Leaders Must Develop the Skill of Feedback

By now you’ve probably heard about the Wall Street Journal article of April 20th chronicling the heaping of praise on the youngest working generation and how businesses are struggling to keep up with the practice.

Written by Jeffrey Zastrow, the article refers to employers “dishing out kudos to workers for little more than showing up” and corporations “hiring consultants to teach managers how to compliment employees” using various “public displays of appreciation.”

The outcry has been loud and unduly shrill, in my estimation. Appreciation is a very good thing. When it’s due.

Let’s all step back, take a deep breath, and consider an alternative. How about providing real feedback instead of praise?

Feedback of any kind is hard to come by these days. There’s a deep-seated fear of being ‘inappropriate’ or ‘judgmental’ or worse, saying something that might unwittingly invite a lawsuit. For these and probably many other reasons (none good), feedback is rare. Good feedback is nearly extinct.

What is good feedback? It comes in three parts. The first part is descriptive; it simply articulates what is seen without judgment. The second part is interpretive. It makes meaning out of what was seen, understanding that context is an important shaper of meaning. The third part is evaluative; it comes to some judgment about what happened. This means that what was seen is deemed right/wrong, appropriate/inappropriate, a success or a failure. It also considers next steps. The best feedback joins both parties in a discussion of alternative actions, approaches, or methods to deliver a better outcome.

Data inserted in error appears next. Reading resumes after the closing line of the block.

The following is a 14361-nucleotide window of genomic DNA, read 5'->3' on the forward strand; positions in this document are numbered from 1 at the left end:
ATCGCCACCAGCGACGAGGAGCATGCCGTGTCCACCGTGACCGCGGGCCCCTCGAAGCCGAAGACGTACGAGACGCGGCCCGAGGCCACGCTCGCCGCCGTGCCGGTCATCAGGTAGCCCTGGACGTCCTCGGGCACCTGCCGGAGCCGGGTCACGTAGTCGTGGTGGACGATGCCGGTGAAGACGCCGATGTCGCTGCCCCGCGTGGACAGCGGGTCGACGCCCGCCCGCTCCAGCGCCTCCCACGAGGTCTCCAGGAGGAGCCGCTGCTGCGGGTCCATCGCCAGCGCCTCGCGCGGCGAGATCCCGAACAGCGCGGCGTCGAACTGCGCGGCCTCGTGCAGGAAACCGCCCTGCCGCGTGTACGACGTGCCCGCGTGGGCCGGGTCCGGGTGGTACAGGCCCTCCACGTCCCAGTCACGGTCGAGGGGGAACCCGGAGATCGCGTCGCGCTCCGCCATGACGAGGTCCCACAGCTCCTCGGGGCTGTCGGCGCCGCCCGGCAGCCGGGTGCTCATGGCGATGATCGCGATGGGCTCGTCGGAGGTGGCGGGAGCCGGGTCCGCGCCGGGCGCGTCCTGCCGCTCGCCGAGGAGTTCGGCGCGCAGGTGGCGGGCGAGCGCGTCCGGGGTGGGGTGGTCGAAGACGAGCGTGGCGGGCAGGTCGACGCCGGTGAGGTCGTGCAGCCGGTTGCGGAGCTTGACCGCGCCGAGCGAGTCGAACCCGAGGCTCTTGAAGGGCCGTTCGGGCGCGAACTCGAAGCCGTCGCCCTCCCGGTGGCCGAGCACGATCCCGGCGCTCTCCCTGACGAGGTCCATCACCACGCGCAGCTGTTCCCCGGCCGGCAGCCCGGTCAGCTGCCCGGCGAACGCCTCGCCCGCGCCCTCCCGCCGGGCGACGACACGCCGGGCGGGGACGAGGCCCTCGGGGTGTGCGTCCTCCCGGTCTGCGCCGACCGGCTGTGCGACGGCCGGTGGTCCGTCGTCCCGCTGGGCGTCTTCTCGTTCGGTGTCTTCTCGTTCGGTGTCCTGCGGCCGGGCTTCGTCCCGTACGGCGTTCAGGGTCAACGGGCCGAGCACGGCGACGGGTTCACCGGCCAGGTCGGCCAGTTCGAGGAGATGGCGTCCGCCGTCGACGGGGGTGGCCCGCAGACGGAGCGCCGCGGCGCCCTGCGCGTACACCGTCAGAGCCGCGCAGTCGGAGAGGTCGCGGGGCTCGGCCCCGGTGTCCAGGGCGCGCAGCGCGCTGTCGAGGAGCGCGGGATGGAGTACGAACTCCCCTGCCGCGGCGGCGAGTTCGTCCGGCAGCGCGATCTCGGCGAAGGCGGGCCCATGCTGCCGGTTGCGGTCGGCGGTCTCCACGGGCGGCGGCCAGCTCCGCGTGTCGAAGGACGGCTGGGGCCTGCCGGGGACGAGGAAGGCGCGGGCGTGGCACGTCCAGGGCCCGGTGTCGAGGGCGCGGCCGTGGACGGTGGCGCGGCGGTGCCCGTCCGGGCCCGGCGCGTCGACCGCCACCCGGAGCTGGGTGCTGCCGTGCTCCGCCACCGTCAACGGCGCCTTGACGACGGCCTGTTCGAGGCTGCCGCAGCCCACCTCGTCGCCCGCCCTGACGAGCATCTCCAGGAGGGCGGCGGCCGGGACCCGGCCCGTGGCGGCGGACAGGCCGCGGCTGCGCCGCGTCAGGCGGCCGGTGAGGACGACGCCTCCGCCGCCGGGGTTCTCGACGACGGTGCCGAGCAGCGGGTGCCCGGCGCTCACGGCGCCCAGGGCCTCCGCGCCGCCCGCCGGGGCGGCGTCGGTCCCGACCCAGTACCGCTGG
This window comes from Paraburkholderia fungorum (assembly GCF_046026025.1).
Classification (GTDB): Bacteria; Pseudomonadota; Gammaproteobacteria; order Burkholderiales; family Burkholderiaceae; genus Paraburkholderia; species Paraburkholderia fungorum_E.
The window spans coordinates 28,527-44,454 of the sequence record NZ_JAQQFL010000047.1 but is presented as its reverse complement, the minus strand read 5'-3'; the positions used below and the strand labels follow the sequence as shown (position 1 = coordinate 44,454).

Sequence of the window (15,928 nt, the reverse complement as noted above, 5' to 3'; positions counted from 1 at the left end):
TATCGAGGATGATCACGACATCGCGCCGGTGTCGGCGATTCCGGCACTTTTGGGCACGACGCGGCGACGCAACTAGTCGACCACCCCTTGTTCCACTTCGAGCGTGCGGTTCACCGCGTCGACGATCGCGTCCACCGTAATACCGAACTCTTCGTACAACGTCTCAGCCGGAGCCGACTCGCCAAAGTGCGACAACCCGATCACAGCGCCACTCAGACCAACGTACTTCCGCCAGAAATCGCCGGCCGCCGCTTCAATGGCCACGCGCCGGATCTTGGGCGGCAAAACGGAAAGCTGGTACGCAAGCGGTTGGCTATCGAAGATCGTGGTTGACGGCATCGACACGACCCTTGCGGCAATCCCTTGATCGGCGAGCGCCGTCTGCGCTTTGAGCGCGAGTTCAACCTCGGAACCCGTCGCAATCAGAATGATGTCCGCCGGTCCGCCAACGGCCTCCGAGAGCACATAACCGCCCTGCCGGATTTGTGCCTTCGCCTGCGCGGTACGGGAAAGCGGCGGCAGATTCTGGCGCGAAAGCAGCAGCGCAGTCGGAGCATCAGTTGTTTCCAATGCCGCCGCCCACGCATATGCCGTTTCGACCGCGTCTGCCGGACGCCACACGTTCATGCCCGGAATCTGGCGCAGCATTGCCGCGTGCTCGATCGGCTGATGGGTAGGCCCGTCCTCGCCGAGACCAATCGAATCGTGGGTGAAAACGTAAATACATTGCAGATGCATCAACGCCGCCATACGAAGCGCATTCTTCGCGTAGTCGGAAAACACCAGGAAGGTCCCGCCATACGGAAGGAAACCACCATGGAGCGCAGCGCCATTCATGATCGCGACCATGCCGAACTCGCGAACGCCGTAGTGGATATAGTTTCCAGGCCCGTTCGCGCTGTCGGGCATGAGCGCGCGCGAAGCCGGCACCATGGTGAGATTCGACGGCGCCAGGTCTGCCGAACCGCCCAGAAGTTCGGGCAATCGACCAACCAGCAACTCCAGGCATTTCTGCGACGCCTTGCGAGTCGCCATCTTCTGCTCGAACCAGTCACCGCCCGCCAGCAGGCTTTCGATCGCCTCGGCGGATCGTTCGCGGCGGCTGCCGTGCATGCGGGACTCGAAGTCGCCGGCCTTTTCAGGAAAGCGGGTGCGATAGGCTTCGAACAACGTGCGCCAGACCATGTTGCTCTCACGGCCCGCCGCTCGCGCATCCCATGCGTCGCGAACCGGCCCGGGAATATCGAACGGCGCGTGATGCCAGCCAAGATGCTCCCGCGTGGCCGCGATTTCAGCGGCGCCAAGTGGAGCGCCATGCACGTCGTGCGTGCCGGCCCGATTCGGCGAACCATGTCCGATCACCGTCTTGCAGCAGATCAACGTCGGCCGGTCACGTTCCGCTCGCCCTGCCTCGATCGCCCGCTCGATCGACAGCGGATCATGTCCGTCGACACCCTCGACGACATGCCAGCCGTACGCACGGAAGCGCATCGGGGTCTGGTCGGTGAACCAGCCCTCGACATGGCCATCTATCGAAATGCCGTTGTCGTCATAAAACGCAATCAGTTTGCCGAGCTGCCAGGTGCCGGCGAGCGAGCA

Good feedback is developmental; its intention is to help the recipient grow and improve.

Daring to provide real feedback takes some courage and a lot of practice. Most people tend to have a very small space between witnessing something and judging it. Managers, responsible for assessing certain workplace behaviors, can be among the most reactive in this regard. It takes patience to understand what happened, the context in which it occurred, and whether it was okay or not. I can hear it now: “Who’s got that kind of time?”

Think about it. It’s easy to dole out praise, but if you stop to consider the implications of indiscriminate praise, you can appreciate why it is not only unsatisfying to the recipient, but also why it might lead to a lot more trouble down the road.

Take the time to learn and develop true feedback skills. You’ll be acting like a leader and making a difference in the lives of the young people you influence.

Categories: Leadership

About Susan Marshall

founder susan marshall

Susan A. Marshall is author, speaker and founder, whose mission is to create a stronger, more confident future, one person or team at a time.  Through personal experience and hands-on work with executives from diverse industries at all levels, Susan has had the privilege of helping thousands of people do the difficult and exhilarating work of growth.